Toronto Real Estate: Will I ever own a home?
Last fall, a quarterly housing report happily chirped that the average detached house price rose in Toronto… to $935,122. Semi-detached homes declined to $667,178, townhouses stayed stable at $503,349 and condos went up to $394,225. [Source]
I’m a Toronto girl, born and raised in a city where the ‘new normal’ is for the average house price to be a minimum of 4X a family’s yearly household income. Not that I really knew any of this until a few years ago. In my early twenties? I was BLISSFULLY UNAWARE. I was more concerned with the coolest new restaurant or bar, and not exactly tethered to Toronto real estate prices or trends. But as I reached my late twenties, (and my friends started buying!) I swiftly realized that the housing market was one of the most popular topics of conversation within my social groups. Instead of talking about Game of Thrones, we were all talking about real estate. Where to buy, when to buy, how little to put down, how much to put down, where to move for affordable housing, and even, drumroll please, if we should bother buying at all!
So, why not move? I’ve visited other cities in the world, but all the ones I feel strong attachments to are just as bonkers when it comes to real estate prices. (Vancouver and San Francisco, represent!) So what’s a girl to do when she wants to be in the thick of things in an urban environment, but can’t afford to buy? She rents.
Personally, I’ve never subscribed to the notion that renting is ‘throwing your money away’. If I lived in my own condo, I’d have condo fees on top of my mortgage fees, if I had my own home I’d have to take care of all matter of maintenance and renovations, from new windows to broken pipes and more. In the past year I’ve watched my landlords have to deal with new windows, doors, roof tiles, and that’s just to keep the house standing! While it may be a long-term investment, home ownership is definitely not cheap. I’ve played with a few rent-or-own calculators and at my current income level, it will take quite the leap for home ownership to be a lucrative choice.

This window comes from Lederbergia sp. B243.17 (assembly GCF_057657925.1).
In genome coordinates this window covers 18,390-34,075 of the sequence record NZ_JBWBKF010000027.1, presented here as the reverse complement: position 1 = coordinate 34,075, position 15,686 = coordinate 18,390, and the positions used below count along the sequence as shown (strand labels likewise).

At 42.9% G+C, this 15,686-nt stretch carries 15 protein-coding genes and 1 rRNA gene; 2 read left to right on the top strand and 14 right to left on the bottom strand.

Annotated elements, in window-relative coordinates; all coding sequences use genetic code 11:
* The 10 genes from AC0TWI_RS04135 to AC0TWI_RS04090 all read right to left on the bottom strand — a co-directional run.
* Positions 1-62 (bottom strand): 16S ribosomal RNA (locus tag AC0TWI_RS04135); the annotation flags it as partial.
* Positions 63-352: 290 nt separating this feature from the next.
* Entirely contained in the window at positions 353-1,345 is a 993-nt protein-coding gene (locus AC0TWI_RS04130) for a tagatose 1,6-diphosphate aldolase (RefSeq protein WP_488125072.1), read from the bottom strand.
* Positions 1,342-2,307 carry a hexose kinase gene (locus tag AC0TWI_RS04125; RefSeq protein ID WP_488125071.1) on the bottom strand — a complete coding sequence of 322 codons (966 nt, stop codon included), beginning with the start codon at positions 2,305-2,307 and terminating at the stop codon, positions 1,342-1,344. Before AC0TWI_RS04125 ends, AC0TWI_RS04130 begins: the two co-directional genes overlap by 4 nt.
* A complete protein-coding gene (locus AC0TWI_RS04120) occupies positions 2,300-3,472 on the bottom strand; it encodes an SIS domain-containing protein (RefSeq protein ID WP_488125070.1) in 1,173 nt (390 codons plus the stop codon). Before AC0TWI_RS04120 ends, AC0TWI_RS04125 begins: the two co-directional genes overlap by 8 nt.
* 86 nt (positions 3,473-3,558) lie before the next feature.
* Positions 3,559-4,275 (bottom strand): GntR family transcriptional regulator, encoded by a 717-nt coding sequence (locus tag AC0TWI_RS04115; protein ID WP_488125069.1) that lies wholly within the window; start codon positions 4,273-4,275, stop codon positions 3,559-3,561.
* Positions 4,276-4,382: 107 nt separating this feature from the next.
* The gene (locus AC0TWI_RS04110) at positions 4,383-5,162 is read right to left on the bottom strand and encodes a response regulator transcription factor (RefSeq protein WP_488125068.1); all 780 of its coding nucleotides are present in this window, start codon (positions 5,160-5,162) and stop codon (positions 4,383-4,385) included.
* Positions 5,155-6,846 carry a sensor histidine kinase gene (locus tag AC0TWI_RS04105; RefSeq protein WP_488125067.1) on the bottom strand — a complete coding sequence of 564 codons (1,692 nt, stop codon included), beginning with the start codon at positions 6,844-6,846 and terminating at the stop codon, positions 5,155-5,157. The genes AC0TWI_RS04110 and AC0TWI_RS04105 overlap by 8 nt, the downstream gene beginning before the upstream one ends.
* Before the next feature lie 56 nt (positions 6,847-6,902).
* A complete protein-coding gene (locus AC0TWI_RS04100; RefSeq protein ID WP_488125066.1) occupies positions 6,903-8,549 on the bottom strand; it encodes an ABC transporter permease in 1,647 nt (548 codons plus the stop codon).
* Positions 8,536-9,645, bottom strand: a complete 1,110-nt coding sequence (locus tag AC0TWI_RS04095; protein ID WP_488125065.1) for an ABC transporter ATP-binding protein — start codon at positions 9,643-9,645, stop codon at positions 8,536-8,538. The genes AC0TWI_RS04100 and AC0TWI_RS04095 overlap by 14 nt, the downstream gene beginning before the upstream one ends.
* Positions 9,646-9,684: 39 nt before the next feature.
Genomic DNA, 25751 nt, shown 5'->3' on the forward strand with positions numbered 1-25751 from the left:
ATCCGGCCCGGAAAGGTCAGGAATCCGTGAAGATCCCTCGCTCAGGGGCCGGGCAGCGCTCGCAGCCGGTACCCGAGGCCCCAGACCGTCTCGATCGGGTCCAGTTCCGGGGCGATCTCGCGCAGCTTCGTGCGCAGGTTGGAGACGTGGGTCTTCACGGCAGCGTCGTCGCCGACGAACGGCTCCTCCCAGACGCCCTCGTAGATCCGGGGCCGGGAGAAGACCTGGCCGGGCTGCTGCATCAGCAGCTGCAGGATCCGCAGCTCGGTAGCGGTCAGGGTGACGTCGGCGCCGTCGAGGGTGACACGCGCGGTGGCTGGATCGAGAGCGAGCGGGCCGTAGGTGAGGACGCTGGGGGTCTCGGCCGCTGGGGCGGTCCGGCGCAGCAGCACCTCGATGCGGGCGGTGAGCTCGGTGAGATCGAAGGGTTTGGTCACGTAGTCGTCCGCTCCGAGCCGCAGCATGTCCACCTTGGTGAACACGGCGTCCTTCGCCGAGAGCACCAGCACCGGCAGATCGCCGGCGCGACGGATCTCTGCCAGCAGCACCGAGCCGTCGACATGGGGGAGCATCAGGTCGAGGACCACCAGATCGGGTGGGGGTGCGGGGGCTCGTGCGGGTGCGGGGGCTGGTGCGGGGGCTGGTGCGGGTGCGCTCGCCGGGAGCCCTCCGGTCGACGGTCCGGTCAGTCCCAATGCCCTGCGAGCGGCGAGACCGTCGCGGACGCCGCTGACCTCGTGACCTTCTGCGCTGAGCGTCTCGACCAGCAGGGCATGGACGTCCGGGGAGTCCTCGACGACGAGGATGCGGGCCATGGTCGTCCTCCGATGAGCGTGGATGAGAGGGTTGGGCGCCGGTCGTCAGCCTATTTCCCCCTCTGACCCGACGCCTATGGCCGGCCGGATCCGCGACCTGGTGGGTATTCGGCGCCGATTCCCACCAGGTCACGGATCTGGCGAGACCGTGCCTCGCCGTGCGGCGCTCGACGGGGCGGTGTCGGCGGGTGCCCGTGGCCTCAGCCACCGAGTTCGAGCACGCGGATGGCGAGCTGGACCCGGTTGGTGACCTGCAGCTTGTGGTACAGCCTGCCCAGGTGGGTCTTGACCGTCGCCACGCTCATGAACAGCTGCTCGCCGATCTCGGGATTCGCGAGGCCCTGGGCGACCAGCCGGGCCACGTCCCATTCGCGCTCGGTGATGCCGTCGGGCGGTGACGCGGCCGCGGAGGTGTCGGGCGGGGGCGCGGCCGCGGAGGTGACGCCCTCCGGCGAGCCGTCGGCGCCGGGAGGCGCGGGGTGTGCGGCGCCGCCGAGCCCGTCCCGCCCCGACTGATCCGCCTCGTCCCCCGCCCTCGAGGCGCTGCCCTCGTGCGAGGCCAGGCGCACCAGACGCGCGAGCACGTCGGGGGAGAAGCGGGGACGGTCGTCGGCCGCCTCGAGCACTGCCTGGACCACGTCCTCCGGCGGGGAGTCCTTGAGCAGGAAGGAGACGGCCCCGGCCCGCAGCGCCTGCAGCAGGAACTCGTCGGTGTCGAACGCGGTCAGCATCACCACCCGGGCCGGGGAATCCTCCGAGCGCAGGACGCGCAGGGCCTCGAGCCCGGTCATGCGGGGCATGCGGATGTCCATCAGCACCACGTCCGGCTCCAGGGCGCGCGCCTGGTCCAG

That said, I truly wish we had another long-form census to analyze, because in 2011 Toronto had the highest average monthly shelter cost ($1,366) in the country and I’m sure it’s continued to rise since then. This includes home buyers AND renters, and luckily? I’m nowhere close. Currently I spend less than 30% of my net income on housing and it’s working out rather well. My commute to work is about 60-70 minutes if I walk, 45-60 minutes on public transit (I know, Toronto is ludicrous) or 20-25 minutes on my bike! In my neighbourhood I have a library, grocery stores, several transit options, restaurants and an LCBO within walking distance. I can save a minimum of 30% of my income at this rent and put my money aside for something in the future. But if I wanted to own in my area? Semi’s are going for upwards of $600,000, and condos are floating around $350,000 and higher. Blech!
But that doesn’t mean that all rentals are created equal, while I do fairly well with my place, I have a lot of friends who, in my opinion, are getting hosed with their rents. But at the end of the day, it can be a really affordable alternative to owning… as long as you’re smart with your choice of rental.
For years we’ve heard the rumbles that the Toronto real estate bubble will pop, but if this market is anything like Vancouver, I don’t expect to see that happen. But what to do in the meantime? I work in communications and digital media, and there aren’t too many convenient hubs for that kind of industry OTHER than major cities like Toronto and Vancouver. And I don’t WANT to move away… at least, I don’t think I do.
With all that said, I do have a desire to own… someday, so that explains the many late nights spent clutching a glass of wine and surfing MLS.ca for ‘fixer-uppers’ in the East End. While I still don’t know exactly if I want to take the plunge in this market, it doesn’t hurt to do a little window shopping in my spare time while I figure it out.
What are your thoughts on home ownership and prices in Toronto? Will it ever drop? Or are we just the newest permanent member of the ‘completely unaffordable cities’ club?